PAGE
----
March 28, 2019

‘Left in the lurch’: Airlines break an average of 25 wheelchairs a day

Source: McClatchy DC Bureau


Airlines damaged at least 701 wheelchairs and motorized scooters in a single month — an average of more than 25 a day, according to the first such data reported by the U.S. Department of Transportation under a new law championed by Sen. Tammy Duckworth.

Among the hundreds of wheelchairs damaged between Dec. 4 and 31 last year was one belonging to Duckworth, an Illinois Democrat and combat veteran and double amputee. She pushed for the law after her own wheelchair was damaged multiple times during airline travel.

December was the first month that airlines had to report publicly how many customers’ wheelchairs or scooters they broke or lost.

The numbers Duckworth’s office announced on Thursday showed the nationwide scope of the problem for the first time, and also give travelers a sense of which airlines were the worst offenders during that time period.

The airlines that reported the largest percentage of wheelchairs mishandled in December were Envoy Air with 14.6 percent, American Airlines with 7.2 percent and Southwest Airlines with 6.4 percent.

Department of Transportation

“Every airline passenger deserves to be treated with dignity and respect, but too often they aren’t,” Duckworth said in a statement on Thursday.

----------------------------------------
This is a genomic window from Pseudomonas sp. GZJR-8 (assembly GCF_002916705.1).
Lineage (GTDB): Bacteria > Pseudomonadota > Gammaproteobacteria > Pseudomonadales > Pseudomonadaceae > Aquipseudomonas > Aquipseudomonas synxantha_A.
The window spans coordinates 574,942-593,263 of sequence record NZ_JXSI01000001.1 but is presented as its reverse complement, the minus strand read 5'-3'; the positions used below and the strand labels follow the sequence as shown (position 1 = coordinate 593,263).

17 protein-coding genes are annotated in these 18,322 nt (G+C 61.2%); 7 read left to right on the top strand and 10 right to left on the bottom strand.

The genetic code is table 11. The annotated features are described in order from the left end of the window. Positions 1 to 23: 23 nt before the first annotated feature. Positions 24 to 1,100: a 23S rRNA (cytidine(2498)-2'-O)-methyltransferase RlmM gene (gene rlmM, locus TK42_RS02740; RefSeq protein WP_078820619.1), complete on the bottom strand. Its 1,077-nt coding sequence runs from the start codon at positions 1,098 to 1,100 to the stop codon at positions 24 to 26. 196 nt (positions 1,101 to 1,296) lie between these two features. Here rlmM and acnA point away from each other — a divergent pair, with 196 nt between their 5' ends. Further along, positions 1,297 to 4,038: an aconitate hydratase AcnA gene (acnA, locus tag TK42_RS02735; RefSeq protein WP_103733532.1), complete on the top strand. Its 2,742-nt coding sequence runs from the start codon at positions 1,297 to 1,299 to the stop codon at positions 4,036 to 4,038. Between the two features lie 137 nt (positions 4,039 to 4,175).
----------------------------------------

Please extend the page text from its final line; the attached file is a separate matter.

Duckworth said she knows from personal experience that when an airline damages a wheelchair, it is not just inconvenient for a traveler like her. It’s a complete loss of independence.

“It was the equivalent of taking my legs away from me again,” Duckworth said. “No air traveler should be left in the lurch, immobile on a plane.”

Former President Barack Obama’s administration first proposed a rule requiring airlines to provide the Department of Transportation with monthly reports on how many wheelchairs and motorized scooters they break or mishandle.

But President Donald Trump’s administration delayed the rule’s implementation in March 2017.

Duckworth responded by authoring an amendment that required the Department of Transportation to implement the rule within 60 days. The amendment was included in the Federal Aviation Administration Reauthorization Act and became law in October 2018.

By:  Lindsay Wise